12 Do’s and Dont’s for Storing Tea

Keep your tea bags fresh for years!

If they’re kept in a sealed container, preferably a sealable glass jar, or a tin, then there’s no reason they won’t stay fresh. In fact, many teas get better over time. The oil and the leaves, even over a period of years, will continue to blend and enrich the flavour. But there are exceptions…

Some teas such as Wulongs and Reds have a good stable long-term shelf life, especially Pu’erh which matures better over years (if not decades) and where storing to maturity actually forms part of the manufacturing process. It is compressed into large discs called ‘qi zi bing’ or Cake. You simply break a piece off when it’s time to make a brew.

Pu’erh, in particular, does not need to be sealed into long-term storage.

With your chosen tea to freeze, you may find the tone and layers of the tea will change over time, becoming deeper in quality and taste. So much so that when compared to a new ‘batch’ it may actually taste better!

This, of course, may depend on how much time the tea is exposed to air. the more the oxidation process is allowed to continue the more this will potentially degrade your precious stock.

Here are the “12 Do’s & Donts of Storing Your Tea”

Table of Contents

1. Use Watertight Containers:

Tea freezes surprisingly well, mainly due to a lack of moisture that can affect the cell structure of the leaves. Therefore, make sure you first seal the tea in a watertight container before freezing. Don’t just toss your cardboard box of tea bags in the freezer and slam the door. The condensation in the freezer will be absorbed into the tea, resulting in soggy, insipid tea.

Do not pack the tea into containers too tightly, but try and ensure there’s as little air in there as possible. When possible, if freezing in a freezer bag of some form, try to squeeze out as much air as possible – without crushing the contents!

2. Avoid Odors

Storing in an open container will cause your tea to absorb other odors. You may end up with soggy curry-flavored tea and a ruined batch of your favorite Oolong!

3. Avoid Light

We know that light has some effects on tea. We’re not sure what exactly but studies show that metallic changes can take effect when exposed to light, remember this if storing in any transparent or translucent containers.

4. Avoid Heat

Heat is used as part of the oxidization process, so avoid exposing your tea to any substantial heat source prior to freezing

5. Be Clean

Ensure any containers are clinically clean before storing our tea in them. Tea, as a plant, will continue the oxidization process when exposed to air. Just like any other plant, it will begin to decompose or develop mold spots. Minimizing exposure is key, as you don’t want to introduce any microbic elements that can accelerate this process.

6. Freeze In Batches

If you have a large portion of tea or lots of teabags, break up those larger portions into more user-friendly ones. Freezing in smaller containers and using one at a time is better than opening up a huge bag each time and letting moisture in. Remember, the tea will lose some freshness each time it’s opened.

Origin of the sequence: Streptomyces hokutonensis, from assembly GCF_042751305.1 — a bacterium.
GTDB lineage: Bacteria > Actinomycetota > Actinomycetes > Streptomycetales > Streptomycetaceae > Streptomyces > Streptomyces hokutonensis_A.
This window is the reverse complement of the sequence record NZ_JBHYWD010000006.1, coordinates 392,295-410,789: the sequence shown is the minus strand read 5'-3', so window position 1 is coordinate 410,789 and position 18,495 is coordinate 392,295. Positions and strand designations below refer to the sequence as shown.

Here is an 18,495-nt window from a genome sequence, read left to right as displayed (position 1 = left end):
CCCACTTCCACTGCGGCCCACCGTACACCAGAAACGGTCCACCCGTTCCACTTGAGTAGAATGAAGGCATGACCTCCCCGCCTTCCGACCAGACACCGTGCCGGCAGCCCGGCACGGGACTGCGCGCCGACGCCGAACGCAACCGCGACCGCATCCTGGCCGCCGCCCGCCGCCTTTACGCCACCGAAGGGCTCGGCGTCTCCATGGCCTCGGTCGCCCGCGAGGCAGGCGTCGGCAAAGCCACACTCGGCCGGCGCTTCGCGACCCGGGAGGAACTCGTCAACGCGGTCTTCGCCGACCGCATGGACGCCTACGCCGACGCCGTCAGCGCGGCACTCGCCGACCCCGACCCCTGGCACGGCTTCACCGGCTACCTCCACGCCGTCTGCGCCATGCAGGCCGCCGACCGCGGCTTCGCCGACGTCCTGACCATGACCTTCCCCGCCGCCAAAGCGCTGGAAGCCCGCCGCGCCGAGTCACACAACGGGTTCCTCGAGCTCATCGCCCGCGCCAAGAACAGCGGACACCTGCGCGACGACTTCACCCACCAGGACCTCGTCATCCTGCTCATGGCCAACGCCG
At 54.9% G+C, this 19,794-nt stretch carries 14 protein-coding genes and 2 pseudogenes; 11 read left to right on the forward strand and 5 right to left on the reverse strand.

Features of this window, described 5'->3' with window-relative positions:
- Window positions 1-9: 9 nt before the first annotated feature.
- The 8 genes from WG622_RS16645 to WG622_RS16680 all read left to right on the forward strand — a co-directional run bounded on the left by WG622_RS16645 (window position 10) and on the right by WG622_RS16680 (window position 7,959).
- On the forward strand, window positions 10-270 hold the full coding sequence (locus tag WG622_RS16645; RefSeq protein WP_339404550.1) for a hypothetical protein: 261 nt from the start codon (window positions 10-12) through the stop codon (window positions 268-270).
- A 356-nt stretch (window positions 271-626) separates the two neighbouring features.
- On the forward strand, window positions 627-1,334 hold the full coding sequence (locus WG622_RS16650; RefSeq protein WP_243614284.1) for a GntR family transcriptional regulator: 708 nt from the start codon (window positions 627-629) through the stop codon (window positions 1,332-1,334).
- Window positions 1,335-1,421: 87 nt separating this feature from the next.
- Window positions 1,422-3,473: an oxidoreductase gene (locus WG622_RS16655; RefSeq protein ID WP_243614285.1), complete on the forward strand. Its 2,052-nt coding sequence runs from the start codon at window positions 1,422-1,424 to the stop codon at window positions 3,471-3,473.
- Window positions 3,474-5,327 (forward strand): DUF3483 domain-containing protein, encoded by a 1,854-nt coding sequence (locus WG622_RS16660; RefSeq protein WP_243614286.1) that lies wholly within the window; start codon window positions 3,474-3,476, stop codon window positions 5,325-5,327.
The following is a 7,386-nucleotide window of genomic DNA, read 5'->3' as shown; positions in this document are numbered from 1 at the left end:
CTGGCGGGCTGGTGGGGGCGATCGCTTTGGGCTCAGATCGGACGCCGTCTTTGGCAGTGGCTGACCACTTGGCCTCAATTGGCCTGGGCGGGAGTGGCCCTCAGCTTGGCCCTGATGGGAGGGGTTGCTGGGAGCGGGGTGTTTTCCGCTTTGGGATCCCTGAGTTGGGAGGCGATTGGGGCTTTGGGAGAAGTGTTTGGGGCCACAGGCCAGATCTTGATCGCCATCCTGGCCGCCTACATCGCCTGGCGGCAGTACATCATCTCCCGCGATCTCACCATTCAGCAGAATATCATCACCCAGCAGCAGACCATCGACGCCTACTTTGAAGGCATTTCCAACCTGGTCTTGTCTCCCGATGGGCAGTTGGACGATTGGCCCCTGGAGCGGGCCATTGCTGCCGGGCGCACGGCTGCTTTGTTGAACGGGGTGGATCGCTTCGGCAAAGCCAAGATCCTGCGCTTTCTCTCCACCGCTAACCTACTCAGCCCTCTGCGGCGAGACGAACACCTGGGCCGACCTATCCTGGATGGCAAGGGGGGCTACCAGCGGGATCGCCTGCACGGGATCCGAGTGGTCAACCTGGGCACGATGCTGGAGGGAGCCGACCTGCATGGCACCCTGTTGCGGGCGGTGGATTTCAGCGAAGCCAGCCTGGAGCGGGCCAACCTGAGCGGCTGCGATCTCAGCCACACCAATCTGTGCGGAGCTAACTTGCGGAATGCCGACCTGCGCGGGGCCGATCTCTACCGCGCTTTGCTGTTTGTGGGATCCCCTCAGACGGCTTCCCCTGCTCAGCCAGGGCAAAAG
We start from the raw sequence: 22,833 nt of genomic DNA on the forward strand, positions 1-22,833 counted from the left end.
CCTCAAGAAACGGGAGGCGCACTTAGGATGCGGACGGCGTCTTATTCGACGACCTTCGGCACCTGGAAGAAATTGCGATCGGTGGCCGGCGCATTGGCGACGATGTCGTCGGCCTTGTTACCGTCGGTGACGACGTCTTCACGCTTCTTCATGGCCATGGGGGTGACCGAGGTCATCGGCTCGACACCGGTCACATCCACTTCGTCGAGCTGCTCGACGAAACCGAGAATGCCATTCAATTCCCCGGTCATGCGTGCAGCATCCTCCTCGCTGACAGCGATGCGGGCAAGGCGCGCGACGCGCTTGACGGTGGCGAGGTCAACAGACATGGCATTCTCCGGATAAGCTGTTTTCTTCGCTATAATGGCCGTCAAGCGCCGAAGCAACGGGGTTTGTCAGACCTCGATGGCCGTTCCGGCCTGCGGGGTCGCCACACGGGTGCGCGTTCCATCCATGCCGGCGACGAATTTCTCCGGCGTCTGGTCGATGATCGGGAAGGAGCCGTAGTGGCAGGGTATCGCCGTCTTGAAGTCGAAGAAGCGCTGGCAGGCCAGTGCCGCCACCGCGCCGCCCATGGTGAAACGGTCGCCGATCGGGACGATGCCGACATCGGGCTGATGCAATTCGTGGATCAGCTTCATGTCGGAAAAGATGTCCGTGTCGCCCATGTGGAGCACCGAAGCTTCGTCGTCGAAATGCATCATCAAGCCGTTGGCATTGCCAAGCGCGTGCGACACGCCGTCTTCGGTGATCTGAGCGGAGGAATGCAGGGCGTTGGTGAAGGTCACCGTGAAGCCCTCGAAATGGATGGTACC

7. Store Once, Use Once

Avoid re-freezing. Freshness will decline each time and more moisture is likely to be absorbed and destroy the cell walls of the leaves.

8. Don’t think too long-term

Try to avoid storing your tea for more than 12 months. Apart from anything else, why spend money freezing something you’re unlikely to use in the short term.

Like most other frozen food types you should not freeze them indefinitely. Tea will lose it’s freshness naturally over time, so (unless it’s Pu’erh) it makes sense to only buy what you’re likely to use over the course of a year.

9. Date it

Adding a date of freezing helps you to keep a log of how long the tea has been frozen for. Keep an occasional check to make sure you’re not storing any batches for too long.

10. Wait Before Using

Once taken out of the freezer, allow your tea bags to thaw for about 20 minutes at room temperature before you use them.

11. Compost it

Avoid just throwing away any teas you decide to discard. You can empty the tea bags and compost the tea! Just make sure to throw away the tea bags, as most are not compostable or recyclable.

12. Don’t freeze Pu’erh

Unlike it’s more ‘processed’ cousins, Pu’erh is a more natural tea so it will last far longer when not frozen. Pu’erh matures over time, for up to a hundred years or more before even being sold, so there’s an argument that your Pu’erh will only taste better over time anyway and freezing will only be detrimental to that maturing stage.

Ensure you keep your Pu’erh dry and allow it some natural airflow, but keep it away from strong odors or other influences and keep it in one ‘cake’ piece. Breaking pieces off will allow the under layers to continue their stage of maturity.

To bring this to a close, there are 1500 different varieties of tea, some more delicate than others. So each should be treated in different ways.

Although we’ve provided a guide here, we’re not suggesting you check your tea moisture levels daily, or rock it to sleep each night. Just to take note of the above guidelines and add a dose of common sense!

2 thoughts on “12 Do’s and Dont’s for Storing Tea”

  1. In reply to #8: 8. Don’t think too long-term.
    I will only use Tetley Classic. It’s getting hard to find and the price has shot up. When I find in on sale ($2..99 at Giant Eagle today), I stock up. I see a time when I may not be able to find it at a reasonable price. So I stock up. I came here to learn about freezing it. Thanks for the info.

Leave a Reply